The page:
Saturday, 26 August 2017
When TWA pilot Barry Seal, who's already dealing in contraband Cuban cigars, is recruited by the CIA in 1978 to fly photographic reconnaissance missions over Communist-threatened South America, he discovers a knack for field work.
But it's a gateway drug to, well, drugs when he's enlisted by the soon-to-be infamous cartel, operated by Pablo Escobar, to fly plane loads of cocaine into the US.
Rather than be thrown in jail when arrested, Seal's CIA contact (Domhnall Gleeson) decides Barry is the perfect wingman to fly arms to the Contra, and bring them back to the US for training. Bags and bags of cash, as well as a big old adrenaline rush, are Barry's reward.
Pretty soon he and his pretty blonde wife, Lucy (Sarah Wright not required to do too much more than fulfil that description) are living the high life, albeit in small-town Arkansas, where it becomes abundantly clear that you can buy everything but class.
American Made is about the American dream, corrupted, as always, by greed and hubris. If he's not flying too close to the sun in this Icarus-like tale, Cruise's Seal is sailing too close to the wind; legally and morally.
Doug Liman was wise to deploy the star power of Cruise (they worked together on 2014's terrific sci-fi, Edge of Tomorrow) to make his anti-hero so gosh darn likeable. (Not so wise to deploy those annoying camera angles and movements.) Barry doesn't want to hurt, or disappoint anyone: he wants to provide for his family, perform to the best of his abilities, and have some fun while he's doing it.
How much of Seal's exploits as depicted here are factual is probably contentious but American Made, penned by Gary Spinelli, provides some intermittent fun (and occasional political commentary) while playing entertainingly with the facts. Much like Barry Seal himself (who recounts his fantastical tale via a series of to-VHS-camera tapes).
And if nothing else, it's a reminder not only of Tom Cruise's ability to carry almost any film -- he truly is one of the last old school movie stars -- but also of his comic abilities. As he approaches 60, and his action man heroics become too much for his body to handle (or the audience to swallow), he would be wise to seek out projects and directors that can tap into this seemingly rich deposit. That's an adventure you just know Barry Seal would've jumped at.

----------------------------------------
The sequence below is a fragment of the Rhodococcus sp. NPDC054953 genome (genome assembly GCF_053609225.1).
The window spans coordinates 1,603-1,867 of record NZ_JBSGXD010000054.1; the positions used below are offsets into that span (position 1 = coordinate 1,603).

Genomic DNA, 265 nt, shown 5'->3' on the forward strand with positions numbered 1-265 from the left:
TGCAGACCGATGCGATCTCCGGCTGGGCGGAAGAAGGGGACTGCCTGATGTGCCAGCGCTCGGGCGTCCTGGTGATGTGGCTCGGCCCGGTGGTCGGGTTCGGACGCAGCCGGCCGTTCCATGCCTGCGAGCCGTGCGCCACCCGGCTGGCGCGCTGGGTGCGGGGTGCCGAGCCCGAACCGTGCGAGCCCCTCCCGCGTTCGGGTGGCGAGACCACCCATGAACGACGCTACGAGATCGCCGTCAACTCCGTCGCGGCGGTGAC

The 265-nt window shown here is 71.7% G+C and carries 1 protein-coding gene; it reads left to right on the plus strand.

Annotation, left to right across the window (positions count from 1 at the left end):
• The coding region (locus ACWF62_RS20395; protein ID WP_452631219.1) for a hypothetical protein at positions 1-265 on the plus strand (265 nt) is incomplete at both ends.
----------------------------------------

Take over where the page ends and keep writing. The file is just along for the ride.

Much like the artist herself, Aisling Walsh's Maudie, penned by Sherry White, is a modest biopic of the Nova Scotian painter.
Born with rheumatoid arthritis, and deemed incapable of looking after herself by her aunt and brother, Maud Dowley leaves the conditional comfort of her aunt's home when she replies to an advert on the general store noticeboard calling for 'a woman to keep house'.
That house, such as it is, sits on the outskirts of town and belongs to curmudgeonly jack-of-all-trades, Everett Lewis (Ethan Hawke). An orphan who's made his own way in the world, Everett's not about to give free rein of his home to a stranger, not immediately anyway. "It's the dogs, them chickens, and then you", he tells Maud, matter-of-factly, when it comes to the Lewis household pecking order. (The occasional domestic violence also underlines Everett's position.)
Still, Maud decides to stay; cooking, cleaning, and brightening up Everett's weather-beaten shack with her unique landscape paintings boasting brightly coloured flowers and trees, birds and bees (which the pair eventually get around to exploring, biblically, but not before Maud makes Everett put a ring on it).
Maud's paintings soon capture the attention of locals and then, a TV documentary crew. As her fame grows, and her arthritis worsens, her relationship with Everett, like most marriages, experiences up and downs. Aisling's film is no ground-breaker in cinematic terms, but she's fortunate to have two such strong leads.
Sally Hawkins's portrayal of Maud is never showy. Lopsided and gnarled from her arthritis, it's the smile on her face and the glint in her eye, and the occasional emotional outburst that make Maud, and Hawkins' portrayal memorable. It's an award-worthy performance without being "an award-worthy performance".